Foreign and Security Policy

“Britain has to be careful not to be sidelined by the US on the world stage”

Philip Collins and Ulrich Oppold on the transatlantic relationship one year into the Biden presidency

President Biden took office almost a year ago; Brexit came into effect only a few weeks earlier. How have these developments impacted the transatlantic relationship? At a recent Atlantik-Bruecke event in London, Philip Collins, former speechwriter to Tony Blair, and journalist Ulrich Oppold of RTL, provided their insights into the matter. In this short interview, they have summed up their thoughts. 

„America is back,“ President Biden announced to the world upon taking office. Has there been a divergence between what European leaders understood this to mean, and the de facto foreign policy agenda of the Biden administration?

Philip Collins: Yes, I think there has. Biden really meant this in a domestic sense and the world has taken it to mean that American isolationism would cease. It is true, on the home front, that American democratic norms are being respected in a way they were violated under President Trump. And there have been some significant changes in foreign policy but the rather botched withdrawal from Afghanistan shows that President Biden does not really see a very active America in the world.

Ulrich Oppold: I think European leaders are certainly relieved that President Biden has promised to repair the relationship to the European partners. He reinstated the US to the Paris climate agreement. US Tariffs on steel and aluminum, imposed during the Trump administration, have been rolled back. This has also put an end to retaliatory tariffs that the European Union had imposed on American products.  Europe and the United States agreed to resolve the long-running trade dispute over aid for the plane makers Airbus and Boeing. These are some encouraging examples for a change in the US foreign policy. But the chaotic withdrawal from Afghanistan blindsided the European allies and makes it clear that there is still a lot of diplomatic work to be done in order to rebuild a trustful transatlantic relationship.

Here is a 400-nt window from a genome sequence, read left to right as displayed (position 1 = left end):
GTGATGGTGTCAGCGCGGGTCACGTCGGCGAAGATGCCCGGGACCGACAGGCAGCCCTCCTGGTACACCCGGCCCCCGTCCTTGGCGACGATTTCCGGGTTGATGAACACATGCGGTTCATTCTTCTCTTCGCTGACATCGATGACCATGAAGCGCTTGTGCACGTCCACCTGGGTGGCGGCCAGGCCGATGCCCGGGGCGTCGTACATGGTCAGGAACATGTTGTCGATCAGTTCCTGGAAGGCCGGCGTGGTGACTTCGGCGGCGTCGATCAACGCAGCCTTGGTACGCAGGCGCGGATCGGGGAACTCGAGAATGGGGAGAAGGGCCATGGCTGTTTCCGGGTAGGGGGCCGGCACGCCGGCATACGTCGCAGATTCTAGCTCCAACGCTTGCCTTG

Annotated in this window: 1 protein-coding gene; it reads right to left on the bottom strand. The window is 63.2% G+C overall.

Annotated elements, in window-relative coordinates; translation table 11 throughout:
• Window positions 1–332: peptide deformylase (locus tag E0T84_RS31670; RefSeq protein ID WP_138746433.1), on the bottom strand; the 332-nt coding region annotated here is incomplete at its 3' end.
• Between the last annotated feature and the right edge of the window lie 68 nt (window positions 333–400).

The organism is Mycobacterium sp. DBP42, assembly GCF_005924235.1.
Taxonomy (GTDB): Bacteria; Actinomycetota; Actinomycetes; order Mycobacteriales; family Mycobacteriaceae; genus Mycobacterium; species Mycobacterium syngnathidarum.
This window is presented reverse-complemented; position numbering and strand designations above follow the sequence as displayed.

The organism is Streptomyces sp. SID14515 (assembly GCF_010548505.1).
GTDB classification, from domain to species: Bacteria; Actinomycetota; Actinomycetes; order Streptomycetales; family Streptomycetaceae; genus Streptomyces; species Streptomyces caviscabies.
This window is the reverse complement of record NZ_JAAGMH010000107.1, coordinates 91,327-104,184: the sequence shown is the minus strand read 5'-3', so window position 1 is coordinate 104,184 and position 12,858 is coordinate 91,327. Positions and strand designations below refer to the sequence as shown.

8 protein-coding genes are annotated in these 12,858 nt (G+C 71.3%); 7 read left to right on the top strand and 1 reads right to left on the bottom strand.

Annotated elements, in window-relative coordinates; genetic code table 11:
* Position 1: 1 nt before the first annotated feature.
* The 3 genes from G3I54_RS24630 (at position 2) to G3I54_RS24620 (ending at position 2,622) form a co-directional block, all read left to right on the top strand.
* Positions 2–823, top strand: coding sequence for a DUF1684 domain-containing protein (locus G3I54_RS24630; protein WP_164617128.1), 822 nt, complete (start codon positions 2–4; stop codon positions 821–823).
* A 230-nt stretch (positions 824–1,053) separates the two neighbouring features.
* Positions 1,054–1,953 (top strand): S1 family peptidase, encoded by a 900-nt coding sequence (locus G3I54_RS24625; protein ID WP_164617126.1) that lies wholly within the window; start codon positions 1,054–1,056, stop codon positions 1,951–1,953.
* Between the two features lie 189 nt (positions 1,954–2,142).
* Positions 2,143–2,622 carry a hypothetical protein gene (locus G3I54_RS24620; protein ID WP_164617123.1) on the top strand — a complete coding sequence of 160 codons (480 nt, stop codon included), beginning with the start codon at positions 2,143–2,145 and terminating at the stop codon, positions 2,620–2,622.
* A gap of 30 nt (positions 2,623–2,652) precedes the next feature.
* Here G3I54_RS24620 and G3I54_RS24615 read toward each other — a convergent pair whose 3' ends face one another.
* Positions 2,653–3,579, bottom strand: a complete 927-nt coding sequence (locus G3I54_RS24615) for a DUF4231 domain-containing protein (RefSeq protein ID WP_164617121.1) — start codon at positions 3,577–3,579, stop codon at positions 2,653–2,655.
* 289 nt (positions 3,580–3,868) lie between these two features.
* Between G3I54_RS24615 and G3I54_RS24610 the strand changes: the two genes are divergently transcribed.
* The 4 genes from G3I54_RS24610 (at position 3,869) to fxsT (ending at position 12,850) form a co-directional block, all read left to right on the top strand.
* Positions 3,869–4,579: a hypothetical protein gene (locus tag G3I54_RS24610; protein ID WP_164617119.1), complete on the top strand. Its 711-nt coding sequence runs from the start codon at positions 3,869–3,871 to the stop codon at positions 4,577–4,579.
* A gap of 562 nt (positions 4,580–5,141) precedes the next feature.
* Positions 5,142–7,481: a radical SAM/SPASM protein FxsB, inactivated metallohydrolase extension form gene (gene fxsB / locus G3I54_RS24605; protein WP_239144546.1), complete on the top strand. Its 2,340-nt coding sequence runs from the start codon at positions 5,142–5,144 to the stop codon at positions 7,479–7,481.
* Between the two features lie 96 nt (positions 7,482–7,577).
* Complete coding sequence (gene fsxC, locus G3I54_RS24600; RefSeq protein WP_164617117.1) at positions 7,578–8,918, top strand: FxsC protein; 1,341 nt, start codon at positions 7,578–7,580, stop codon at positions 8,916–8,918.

The rift between the UK and the EU seems to deepen continually, with Brexit in effect for almost a year. Most recently, the security pact AUKUS has caused conflict, and now tensions run high between France and Britain over migration policies. What does this divide within Europe spell for transatlantic relations?

Ulrich Oppold: Before Brexit the US strategy was to influence the EU with diplomatic support from London – this is over now. Britain has to be careful not to be sidelined by the US on the world stage. But so far, both the UK and the US try to keep the relationship somehow “special”. Biden called Boris Johnson right after being elected and only later he spoke to other European Leaders, such as Angela Merkel. In September the US, the UK and Australia announced AUKUS – a trilateral security partnership aimed at confronting China. This military pact only increased the tensions between France and Britain and it also has strained transatlantic relations.